After months of relative peace, the campuses are boiling with pent up student angst after a scuffle between army personnel and a few students on Monday August 20, during a football match at DU turned into an all out violent battle that left more than 150 students injured, most of them rather badly, along with several police. It was reminiscent of the old days of chasing and counter-chasing, baton charging and car burning - events that made normal academic life a novelty for most students. This time however, it was not the student wings of major parties attacking each other but students against the armed forces camped out in the campus.
It started at 3:30 pm during a soccer match between students of two DU departments. During a penalty shoot Mehedi Mohammad, a student of the public administration department had stood up; army personnel were behind him and they started verbally abusing him for blocking their view. When the student and his friends protested they started beating the students up. A teacher who had came to intervene, the army personnel verbally abused him too.
In protest, students demanded an apology and removal of the army camp from the campus and demonstrated against the army. This prompted the police to baton-charge the students, injuring several of them.
As news of the incident spread, thousands of students poured into the streets in protest. Acting VC, the proctor, several assistant proctors and some other teachers rushed to the spot to speak with the army to calm the situation. At the end of the meeting the Acting VC conveyed to the students that the officer-in-charge of the army unit had expressed his regret regarding the incident and promised to take action against the offending army personnel. But by this time the students were too outraged to be placated so easily and they demanded that the offender apologise publicly and also that the army camp be removed from the campus altogether. As the demonstrators chanted slogans, army personnel started taking video shots of them.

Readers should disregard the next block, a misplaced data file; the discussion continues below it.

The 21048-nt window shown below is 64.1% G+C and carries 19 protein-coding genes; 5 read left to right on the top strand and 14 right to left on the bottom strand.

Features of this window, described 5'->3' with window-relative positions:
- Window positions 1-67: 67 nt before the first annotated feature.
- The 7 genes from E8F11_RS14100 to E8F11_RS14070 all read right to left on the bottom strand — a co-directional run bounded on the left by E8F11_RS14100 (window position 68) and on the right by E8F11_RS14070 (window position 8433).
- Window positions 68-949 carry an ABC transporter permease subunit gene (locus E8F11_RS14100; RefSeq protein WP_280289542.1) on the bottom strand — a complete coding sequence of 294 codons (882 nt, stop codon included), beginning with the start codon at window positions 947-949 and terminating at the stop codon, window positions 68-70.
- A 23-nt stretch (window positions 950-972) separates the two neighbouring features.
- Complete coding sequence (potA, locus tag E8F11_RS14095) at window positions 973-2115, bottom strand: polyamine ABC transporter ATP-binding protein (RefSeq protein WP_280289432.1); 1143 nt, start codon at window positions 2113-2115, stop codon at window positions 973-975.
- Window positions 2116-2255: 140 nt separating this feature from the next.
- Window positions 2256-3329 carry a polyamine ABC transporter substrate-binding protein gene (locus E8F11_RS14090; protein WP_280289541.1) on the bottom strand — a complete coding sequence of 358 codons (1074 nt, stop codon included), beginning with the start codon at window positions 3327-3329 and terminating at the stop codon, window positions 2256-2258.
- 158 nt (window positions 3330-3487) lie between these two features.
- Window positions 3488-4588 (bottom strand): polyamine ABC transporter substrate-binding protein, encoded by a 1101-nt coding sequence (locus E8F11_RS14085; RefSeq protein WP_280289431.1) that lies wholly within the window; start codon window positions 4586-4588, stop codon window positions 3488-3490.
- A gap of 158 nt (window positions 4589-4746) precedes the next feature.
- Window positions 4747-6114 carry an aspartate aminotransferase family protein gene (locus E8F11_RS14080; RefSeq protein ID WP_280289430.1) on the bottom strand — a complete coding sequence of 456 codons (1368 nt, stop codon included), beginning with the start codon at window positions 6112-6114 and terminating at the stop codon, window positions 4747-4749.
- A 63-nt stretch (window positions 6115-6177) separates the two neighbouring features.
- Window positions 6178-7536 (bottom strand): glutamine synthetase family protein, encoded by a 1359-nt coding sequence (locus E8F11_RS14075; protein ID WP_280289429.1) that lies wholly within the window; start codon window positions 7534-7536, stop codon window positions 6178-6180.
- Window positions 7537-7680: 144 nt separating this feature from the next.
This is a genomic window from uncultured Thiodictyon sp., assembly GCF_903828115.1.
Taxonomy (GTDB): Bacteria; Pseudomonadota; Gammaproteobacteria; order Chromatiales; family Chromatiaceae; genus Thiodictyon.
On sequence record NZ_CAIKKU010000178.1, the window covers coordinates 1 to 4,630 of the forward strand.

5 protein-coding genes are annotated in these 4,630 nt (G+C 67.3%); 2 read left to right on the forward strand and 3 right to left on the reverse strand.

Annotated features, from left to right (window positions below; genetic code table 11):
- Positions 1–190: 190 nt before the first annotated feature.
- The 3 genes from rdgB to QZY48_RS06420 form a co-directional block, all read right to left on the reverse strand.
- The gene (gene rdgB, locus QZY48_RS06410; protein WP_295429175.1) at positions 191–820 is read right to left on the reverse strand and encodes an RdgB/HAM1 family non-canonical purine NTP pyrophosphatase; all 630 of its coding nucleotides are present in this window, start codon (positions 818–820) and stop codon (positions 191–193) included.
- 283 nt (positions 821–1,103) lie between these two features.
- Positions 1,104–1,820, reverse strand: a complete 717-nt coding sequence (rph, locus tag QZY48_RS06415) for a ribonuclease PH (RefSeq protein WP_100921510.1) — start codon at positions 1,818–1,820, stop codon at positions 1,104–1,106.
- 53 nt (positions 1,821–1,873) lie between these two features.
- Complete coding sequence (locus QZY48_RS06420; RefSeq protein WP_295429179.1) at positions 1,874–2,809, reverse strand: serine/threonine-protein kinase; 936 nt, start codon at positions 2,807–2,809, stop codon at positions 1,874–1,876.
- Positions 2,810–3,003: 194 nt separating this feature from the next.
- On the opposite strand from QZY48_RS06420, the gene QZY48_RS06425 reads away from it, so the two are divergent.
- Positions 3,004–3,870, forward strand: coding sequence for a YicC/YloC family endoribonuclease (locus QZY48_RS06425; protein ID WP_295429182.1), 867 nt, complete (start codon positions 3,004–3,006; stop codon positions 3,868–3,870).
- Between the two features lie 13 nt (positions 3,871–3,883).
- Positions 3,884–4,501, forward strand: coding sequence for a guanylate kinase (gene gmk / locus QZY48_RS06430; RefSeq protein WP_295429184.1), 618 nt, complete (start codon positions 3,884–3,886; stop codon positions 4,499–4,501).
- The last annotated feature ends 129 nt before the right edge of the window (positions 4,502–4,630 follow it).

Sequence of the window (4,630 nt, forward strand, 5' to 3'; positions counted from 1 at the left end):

Later the students brought out a protest procession from the TSC but they were again baton-charged by police and several students were injured. Students from various halls started pouring in and the situation went out of control. Some students vandalised a police vehicle with some policemen in it. A full-fledged battle soon erupted from the gymnasium and spread all over campus with police shooting rubber bullets, severely injuring students, hurling tear gas shells and charging batons while students retaliating with brickbats and stones.
Meanwhile when Chief of the General Staff of army Maj Gen Sina Ibn Jamali visited the DMCH to enquire about the injured students and he faced a torrent of abusive words from the agitating students. Jamali, who played it cool, told reporters that strict measures would be taken if anyone was found guilty and said that they (the army) would respect the sentiments of the students.
Violence spilled over the next day (Tuesday) with students and police clashing and students vandalising cars including one belonging to an army official. Students in other universities of the country protested against the attack on their fellow students, blocking roads, attacking vehicles; there were clashes with police in Jagannath University. An angry mob of students burnt several effigies of the Army Chief Gen Moen U Ahmed.
The army set up camp in December 10 last year at the DU gymnasium as part of military deployment for the aborted elections of January 29, has become a major cause of resentment among students who were deprived of using its facilities. The presence of army itself has been a thorny issue on campus; the concerned army personnel behaved with arrogance and high-handedness and a small incident that could have been solved easily turned into a catastrophe. At the time this publication was about to go to print the army had been ordered to withdraw from the campus and was doing so in batches. We can only hope that the matter is resolved without further violence.